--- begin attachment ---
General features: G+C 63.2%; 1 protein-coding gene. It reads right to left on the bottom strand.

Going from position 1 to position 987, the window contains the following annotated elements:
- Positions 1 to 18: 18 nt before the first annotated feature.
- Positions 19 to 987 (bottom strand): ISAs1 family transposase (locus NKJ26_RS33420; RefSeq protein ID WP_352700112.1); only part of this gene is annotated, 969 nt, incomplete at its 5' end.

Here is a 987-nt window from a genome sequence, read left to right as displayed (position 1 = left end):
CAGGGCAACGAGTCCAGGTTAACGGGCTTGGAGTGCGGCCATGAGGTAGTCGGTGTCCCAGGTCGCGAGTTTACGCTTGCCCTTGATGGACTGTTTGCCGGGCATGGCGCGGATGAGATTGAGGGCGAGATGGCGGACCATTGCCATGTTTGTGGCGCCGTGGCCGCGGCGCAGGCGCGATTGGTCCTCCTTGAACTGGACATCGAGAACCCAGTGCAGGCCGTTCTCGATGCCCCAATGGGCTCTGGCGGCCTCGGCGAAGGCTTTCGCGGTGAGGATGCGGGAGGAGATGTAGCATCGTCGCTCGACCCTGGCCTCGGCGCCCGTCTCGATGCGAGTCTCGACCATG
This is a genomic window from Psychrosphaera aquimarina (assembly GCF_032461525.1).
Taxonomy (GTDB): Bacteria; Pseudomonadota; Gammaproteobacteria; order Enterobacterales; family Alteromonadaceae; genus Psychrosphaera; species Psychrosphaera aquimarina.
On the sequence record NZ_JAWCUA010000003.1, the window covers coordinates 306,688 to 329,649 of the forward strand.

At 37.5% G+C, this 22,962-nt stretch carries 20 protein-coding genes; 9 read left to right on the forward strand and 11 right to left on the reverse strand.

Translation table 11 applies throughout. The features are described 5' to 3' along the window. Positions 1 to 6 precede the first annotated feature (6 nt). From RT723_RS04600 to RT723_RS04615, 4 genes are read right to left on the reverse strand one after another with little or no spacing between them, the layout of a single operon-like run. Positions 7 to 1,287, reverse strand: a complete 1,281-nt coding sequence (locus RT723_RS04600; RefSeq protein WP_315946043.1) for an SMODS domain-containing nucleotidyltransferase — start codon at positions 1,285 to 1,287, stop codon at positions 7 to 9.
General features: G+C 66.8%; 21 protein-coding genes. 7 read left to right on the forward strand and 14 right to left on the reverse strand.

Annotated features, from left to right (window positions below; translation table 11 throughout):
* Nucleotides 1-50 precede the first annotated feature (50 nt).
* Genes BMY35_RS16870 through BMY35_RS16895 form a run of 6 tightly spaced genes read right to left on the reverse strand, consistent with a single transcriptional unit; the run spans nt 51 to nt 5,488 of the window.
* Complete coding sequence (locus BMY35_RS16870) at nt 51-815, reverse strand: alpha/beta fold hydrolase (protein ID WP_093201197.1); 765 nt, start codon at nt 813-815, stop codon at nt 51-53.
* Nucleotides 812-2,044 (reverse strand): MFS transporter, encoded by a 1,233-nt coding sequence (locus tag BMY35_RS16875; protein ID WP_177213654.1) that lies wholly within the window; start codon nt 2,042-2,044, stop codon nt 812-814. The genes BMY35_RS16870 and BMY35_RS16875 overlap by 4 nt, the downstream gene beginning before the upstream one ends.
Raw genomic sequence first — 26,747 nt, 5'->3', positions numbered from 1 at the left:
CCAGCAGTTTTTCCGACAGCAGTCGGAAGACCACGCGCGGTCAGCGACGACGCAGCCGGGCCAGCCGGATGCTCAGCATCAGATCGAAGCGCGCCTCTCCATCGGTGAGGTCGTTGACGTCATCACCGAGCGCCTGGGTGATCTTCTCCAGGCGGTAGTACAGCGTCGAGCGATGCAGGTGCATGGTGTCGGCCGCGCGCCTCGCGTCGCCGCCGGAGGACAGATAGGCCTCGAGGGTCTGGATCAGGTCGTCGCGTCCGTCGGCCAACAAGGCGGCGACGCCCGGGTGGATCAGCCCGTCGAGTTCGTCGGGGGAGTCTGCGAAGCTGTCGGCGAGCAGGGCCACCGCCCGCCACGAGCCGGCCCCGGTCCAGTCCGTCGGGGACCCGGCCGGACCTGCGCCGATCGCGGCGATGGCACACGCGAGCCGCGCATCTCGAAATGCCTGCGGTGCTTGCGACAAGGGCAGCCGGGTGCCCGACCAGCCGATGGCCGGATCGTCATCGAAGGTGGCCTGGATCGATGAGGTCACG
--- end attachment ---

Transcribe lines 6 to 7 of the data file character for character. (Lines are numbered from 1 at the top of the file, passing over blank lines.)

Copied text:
CAGGGCAACGAGTCCAGGTTAACGGGCTTGGAGTGCGGCCATGAGGTAGTCGGTGTCCCAGGTCGCGAGTTTACGCTTGCCCTTGATGGACTGTTTGCCGGGCATGGCGCGGATGAGATTGAGGGCGAGATGGCGGACCATTGCCATGTTTGTGGCGCCGTGGCCGCGGCGCAGGCGCGATTGGTCCTCCTTGAACTGGACATCGAGAACCCAGTGCAGGCCGTTCTCGATGCCCCAATGGGCTCTGGCGGCCTCGGCGAAGGCTTTCGCGGTGAGGATGCGGGAGGAGATGTAGCATCGTCGCTCGACCCTGGCCTCGGCGCCCGTCTCGATGCGAGTCTCGACCATG
This is a genomic window from Psychrosphaera aquimarina (assembly GCF_032461525.1).